Off a dusty high street 15 minutes from the airport, a slick private drive lined with backlit palm trees tells you that you are entering one of Luxor's smartest hotels. Security scanners notwithstanding, the greeting is warm and - each time I stepped inside the swish, hexagonal lobby - came with the welcome proffering of cold towels to soothe the face and hands after a long day's sightseeing.
The hotel is situated on Luxor's East Bank, well away from the town's other large chain hotels. At the back of it is what's known as Karnak village - it's a bit scruffy, but only a five-minute drive from Karnak Temple, one of the world's most important sites, and the Luxor Museum. But the best thing about the hotel is its glorious position on the Nile. The hotel was originally opened in 1998 but closed in 2006 for a US$50 (Dh184) million renovation, the American designers making full use of the waterside splendour. Most of the hotel faces a peacefully green and undeveloped stretch of the West Bank, where the temples of Hatshesput and the Valley of the Kings are backed by mountains. The landscaping contains several swimming pools beside an unfenced, 170m-long stretch of waterfront. It's an unusually beautiful spot.
Most of the hotel's 236 rooms are spacious, with fantastic beds, fresh flowers and small Arabesque details, but otherwise unremarkable. What really sets them apart are the views. Most rooms have direct views of the Nile (deluxe rooms have the very best views and the biggest balconies), so whenever you look outside you are greeted with the beautifully pastoral scene: feluccas floating past, birds flying overhead, verdant reeds and farmers cutting hay in the fields opposite. The hotel opened last November following its renovation, so the décor throughout is fresh and contemporary.
So many hotels these days outsource their hospitality, so it's nice to see a mainly Egyptian workforce. They are generally laid-back and humorous, and it was nice that even the maintenance staff, who were redecorating parts of the hotel when I stayed, took the care to stop work (and the associated noise) and apologise, whenever guests approached.
There are eight bars and restaurants on the property and 60 per cent of the ingredients are sourced locally, making for fantastic salads, juices and local dishes in the buffet restaurant, Rosetta. Silk Road, which specialises in Malaysian, Thai, Indian and Chinese dishes, from gado gado to Massoman curry, is good for an intimate dinner, while Olives, overlooking the pool, offers fresh fish, pasta and pizza. At the cool-but-casual Diwan, I enjoyed tea, a shisha and the sunset, although mezze is also available.
About half of the resort's customers come for a holiday - mainly from Europe and the US - but a surprising 50 per cent are here for business meetings and conferences. The general manager, Osman Khairat, the brother of the Cairo pianist, Omar Khairat, is no stranger to celebrity - guests have included actors, assorted Gulf royal families, and kings and presidents from all over the world - but there's an overwhelmingly relaxed atmosphere. The hotel is so spread out, and the ambiance so serene, it's hard to imagine feeling stressed here. And then there is the 2,000-square metre Nayara Spa. With its own section of waterfront, including an infinity pool, shaded hammocks and riverside treatment rooms, it's one step removed again. Part of the Austrian Schletterer group, the spa facilities are open to guests for an added charge (for the truly dedicated, there are five "spa suites" - guest rooms with their own spa treatment rooms attached).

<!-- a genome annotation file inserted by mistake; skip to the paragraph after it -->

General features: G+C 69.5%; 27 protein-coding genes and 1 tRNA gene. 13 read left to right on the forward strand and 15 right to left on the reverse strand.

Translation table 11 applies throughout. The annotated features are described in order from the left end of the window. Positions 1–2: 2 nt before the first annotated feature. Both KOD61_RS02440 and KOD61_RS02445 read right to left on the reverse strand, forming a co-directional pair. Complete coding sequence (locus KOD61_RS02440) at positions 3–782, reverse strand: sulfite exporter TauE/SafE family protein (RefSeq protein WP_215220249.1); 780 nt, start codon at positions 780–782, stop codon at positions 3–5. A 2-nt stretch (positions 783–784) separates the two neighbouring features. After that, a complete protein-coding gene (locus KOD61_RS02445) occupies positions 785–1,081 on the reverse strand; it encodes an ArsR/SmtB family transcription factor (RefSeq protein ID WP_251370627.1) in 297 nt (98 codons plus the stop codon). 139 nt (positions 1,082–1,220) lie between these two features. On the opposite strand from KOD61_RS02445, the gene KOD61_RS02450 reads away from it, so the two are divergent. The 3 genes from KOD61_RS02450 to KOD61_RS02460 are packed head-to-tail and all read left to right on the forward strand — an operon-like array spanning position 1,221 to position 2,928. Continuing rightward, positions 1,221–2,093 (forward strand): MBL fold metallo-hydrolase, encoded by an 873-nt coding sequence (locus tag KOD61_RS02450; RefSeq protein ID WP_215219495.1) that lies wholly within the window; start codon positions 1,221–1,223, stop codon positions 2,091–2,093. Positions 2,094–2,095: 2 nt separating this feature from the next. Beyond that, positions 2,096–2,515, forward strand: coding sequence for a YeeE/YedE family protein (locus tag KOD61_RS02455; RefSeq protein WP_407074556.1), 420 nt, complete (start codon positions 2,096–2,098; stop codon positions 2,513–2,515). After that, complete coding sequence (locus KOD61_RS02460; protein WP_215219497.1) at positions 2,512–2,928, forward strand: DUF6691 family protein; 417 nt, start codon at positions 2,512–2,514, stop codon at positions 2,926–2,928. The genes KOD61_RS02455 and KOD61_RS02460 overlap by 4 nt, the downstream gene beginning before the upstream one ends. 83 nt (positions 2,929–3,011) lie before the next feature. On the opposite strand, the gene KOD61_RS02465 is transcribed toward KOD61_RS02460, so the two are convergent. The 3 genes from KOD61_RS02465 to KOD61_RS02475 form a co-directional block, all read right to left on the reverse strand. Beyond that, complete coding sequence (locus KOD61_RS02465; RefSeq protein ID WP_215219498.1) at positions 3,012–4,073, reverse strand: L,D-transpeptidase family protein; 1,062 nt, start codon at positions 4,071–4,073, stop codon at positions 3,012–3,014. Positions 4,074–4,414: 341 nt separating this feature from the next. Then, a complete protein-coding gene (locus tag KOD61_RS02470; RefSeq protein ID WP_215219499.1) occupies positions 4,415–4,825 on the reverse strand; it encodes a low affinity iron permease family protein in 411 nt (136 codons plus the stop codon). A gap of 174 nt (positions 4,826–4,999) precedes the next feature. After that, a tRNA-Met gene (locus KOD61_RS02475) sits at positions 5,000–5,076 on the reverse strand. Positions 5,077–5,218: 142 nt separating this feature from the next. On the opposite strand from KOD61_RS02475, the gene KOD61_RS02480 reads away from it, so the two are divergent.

The spectacular views, particularly from the rooms, the spa swimming pool and Diwan - the quiet, unassuming shisha cafe right on the river - and the overwhelming peacefulness of the place. The buffet food at Rosetta - breakfast, lunch and dinner - was notably sophisticated, fresh and tasty.
The complimentary in-room tea and coffee provisions were not replenished when my room was cleaned, so I was constantly stocking up with supplies from the breakfast buffet. At the Jannah tea bar at the spa, a so-called masala chai was made almost entirely of milk and so tasted like it, too (luckily, the staff swapped it free of charge for a cucumber cooler). Internet access was charged at $10 (Dh37) per hour, plus a 12 per cent service charge, 10 per cent sales tax and two per cent municipality tax.
This is the perfect place from which to tackle Luxor's treasures, though it's a fantastic destination almost in itself for a weekend break, a fortnight's holiday, a wedding or honeymoon. I'd return tomorrow - but without my laptop and with a supply of teabags.
Double rooms at the Hilton Luxor Resort and Spa will cost you from $260 (Dh955) per night including taxes and breakfast. The Hilton Extra Nights programme (www.hiltonextranights.com; 8000 444 8557) is currently offering a complimentary night with a three-night stay or two extra nights on a five-night stay, for travel before Sept 30. Hilton Luxor Resort & Spa, New Karnak, Egypt (www.hilton.com/worldwide resorts; 00 20 95 237 6571).